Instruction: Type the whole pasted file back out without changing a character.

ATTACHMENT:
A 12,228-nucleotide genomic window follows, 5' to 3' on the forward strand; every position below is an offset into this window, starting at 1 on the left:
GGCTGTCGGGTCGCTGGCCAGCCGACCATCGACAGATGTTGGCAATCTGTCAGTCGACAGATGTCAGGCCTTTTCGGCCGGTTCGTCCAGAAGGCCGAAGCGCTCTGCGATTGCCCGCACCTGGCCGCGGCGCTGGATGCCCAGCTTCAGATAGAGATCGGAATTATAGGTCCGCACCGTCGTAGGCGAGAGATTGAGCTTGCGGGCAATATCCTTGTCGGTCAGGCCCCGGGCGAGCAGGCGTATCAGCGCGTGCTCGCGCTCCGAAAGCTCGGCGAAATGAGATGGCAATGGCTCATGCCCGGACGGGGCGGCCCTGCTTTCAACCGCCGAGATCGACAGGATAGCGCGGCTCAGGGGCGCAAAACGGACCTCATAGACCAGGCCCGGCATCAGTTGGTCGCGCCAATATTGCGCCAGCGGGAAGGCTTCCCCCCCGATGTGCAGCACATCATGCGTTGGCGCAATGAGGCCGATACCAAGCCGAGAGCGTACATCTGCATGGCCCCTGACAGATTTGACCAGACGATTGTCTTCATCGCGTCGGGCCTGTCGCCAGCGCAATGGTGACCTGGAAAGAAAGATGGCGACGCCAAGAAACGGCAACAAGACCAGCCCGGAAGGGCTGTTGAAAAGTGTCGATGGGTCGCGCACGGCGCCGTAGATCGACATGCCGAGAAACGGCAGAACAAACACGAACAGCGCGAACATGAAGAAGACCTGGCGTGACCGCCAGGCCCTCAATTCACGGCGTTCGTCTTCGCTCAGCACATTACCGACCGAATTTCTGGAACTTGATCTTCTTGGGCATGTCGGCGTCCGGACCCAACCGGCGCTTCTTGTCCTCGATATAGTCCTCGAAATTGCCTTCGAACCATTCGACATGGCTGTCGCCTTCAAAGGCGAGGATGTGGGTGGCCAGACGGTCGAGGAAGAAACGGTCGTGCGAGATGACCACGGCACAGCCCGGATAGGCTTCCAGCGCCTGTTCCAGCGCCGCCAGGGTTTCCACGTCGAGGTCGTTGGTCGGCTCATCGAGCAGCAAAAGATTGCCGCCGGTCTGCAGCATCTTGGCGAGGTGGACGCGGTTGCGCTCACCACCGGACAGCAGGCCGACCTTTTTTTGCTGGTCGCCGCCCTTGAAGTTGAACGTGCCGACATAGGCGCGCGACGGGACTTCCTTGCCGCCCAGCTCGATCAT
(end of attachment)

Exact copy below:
A 12,228-nucleotide genomic window follows, 5' to 3' on the forward strand; every position below is an offset into this window, starting at 1 on the left:
GGCTGTCGGGTCGCTGGCCAGCCGACCATCGACAGATGTTGGCAATCTGTCAGTCGACAGATGTCAGGCCTTTTCGGCCGGTTCGTCCAGAAGGCCGAAGCGCTCTGCGATTGCCCGCACCTGGCCGCGGCGCTGGATGCCCAGCTTCAGATAGAGATCGGAATTATAGGTCCGCACCGTCGTAGGCGAGAGATTGAGCTTGCGGGCAATATCCTTGTCGGTCAGGCCCCGGGCGAGCAGGCGTATCAGCGCGTGCTCGCGCTCCGAAAGCTCGGCGAAATGAGATGGCAATGGCTCATGCCCGGACGGGGCGGCCCTGCTTTCAACCGCCGAGATCGACAGGATAGCGCGGCTCAGGGGCGCAAAACGGACCTCATAGACCAGGCCCGGCATCAGTTGGTCGCGCCAATATTGCGCCAGCGGGAAGGCTTCCCCCCCGATGTGCAGCACATCATGCGTTGGCGCAATGAGGCCGATACCAAGCCGAGAGCGTACATCTGCATGGCCCCTGACAGATTTGACCAGACGATTGTCTTCATCGCGTCGGGCCTGTCGCCAGCGCAATGGTGACCTGGAAAGAAAGATGGCGACGCCAAGAAACGGCAACAAGACCAGCCCGGAAGGGCTGTTGAAAAGTGTCGATGGGTCGCGCACGGCGCCGTAGATCGACATGCCGAGAAACGGCAGAACAAACACGAACAGCGCGAACATGAAGAAGACCTGGCGTGACCGCCAGGCCCTCAATTCACGGCGTTCGTCTTCGCTCAGCACATTACCGACCGAATTTCTGGAACTTGATCTTCTTGGGCATGTCGGCGTCCGGACCCAACCGGCGCTTCTTGTCCTCGATATAGTCCTCGAAATTGCCTTCGAACCATTCGACATGGCTGTCGCCTTCAAAGGCGAGGATGTGGGTGGCCAGACGGTCGAGGAAGAAACGGTCGTGCGAGATGACCACGGCACAGCCCGGATAGGCTTCCAGCGCCTGTTCCAGCGCCGCCAGGGTTTCCACGTCGAGGTCGTTGGTCGGCTCATCGAGCAGCAAAAGATTGCCGCCGGTCTGCAGCATCTTGGCGAGGTGGACGCGGTTGCGCTCACCACCGGACAGCAGGCCGACCTTTTTTTGCTGGTCGCCGCCCTTGAAGTTGAACGTGCCGACATAGGCGCGCGACGGGACTTCCTTGCCGCCCAGCTCGATCAT